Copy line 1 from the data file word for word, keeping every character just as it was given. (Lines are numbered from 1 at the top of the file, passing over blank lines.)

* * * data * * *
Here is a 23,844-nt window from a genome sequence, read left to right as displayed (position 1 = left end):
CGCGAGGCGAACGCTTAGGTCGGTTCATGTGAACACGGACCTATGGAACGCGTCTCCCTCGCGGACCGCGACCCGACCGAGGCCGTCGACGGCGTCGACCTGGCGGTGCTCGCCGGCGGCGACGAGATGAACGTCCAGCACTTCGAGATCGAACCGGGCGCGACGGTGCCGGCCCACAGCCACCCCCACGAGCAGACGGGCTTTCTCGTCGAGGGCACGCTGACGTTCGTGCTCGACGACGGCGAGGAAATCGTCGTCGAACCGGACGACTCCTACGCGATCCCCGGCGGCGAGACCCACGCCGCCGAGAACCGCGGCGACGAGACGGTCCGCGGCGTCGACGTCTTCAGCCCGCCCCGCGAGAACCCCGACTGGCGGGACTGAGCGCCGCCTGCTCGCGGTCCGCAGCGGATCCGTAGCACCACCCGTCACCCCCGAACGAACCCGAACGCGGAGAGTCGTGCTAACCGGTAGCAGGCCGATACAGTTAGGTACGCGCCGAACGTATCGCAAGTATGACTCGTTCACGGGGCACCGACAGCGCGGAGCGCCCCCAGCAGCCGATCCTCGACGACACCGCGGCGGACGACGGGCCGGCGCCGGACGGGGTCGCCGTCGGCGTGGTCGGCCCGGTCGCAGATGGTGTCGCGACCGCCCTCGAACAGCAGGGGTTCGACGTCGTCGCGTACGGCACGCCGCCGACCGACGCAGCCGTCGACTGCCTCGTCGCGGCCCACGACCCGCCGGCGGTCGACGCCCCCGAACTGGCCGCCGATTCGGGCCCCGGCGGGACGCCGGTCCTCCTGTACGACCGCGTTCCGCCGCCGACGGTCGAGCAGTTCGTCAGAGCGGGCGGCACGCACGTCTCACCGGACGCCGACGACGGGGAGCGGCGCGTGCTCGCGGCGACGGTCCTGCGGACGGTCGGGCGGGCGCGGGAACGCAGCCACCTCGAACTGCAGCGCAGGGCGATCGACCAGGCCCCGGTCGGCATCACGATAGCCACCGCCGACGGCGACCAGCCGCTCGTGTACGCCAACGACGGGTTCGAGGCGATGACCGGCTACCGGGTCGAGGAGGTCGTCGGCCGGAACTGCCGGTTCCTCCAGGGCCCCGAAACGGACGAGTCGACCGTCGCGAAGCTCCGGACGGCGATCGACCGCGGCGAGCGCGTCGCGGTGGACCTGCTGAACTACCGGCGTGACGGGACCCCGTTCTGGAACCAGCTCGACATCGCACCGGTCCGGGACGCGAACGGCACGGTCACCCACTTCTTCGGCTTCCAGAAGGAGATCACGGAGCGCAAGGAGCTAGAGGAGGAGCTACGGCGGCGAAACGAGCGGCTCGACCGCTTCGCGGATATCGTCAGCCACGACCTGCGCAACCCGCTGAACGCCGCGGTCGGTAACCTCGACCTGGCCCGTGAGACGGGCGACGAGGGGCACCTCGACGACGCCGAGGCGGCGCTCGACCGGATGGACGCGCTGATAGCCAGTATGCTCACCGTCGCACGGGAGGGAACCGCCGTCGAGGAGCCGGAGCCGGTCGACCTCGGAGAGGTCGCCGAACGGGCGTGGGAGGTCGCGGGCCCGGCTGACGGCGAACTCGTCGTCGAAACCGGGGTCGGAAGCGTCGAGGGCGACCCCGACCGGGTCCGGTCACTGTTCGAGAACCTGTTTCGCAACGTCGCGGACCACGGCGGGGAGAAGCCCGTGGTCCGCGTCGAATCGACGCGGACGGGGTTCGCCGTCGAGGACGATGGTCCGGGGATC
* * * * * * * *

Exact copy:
Here is a 23,844-nt window from a genome sequence, read left to right as displayed (position 1 = left end):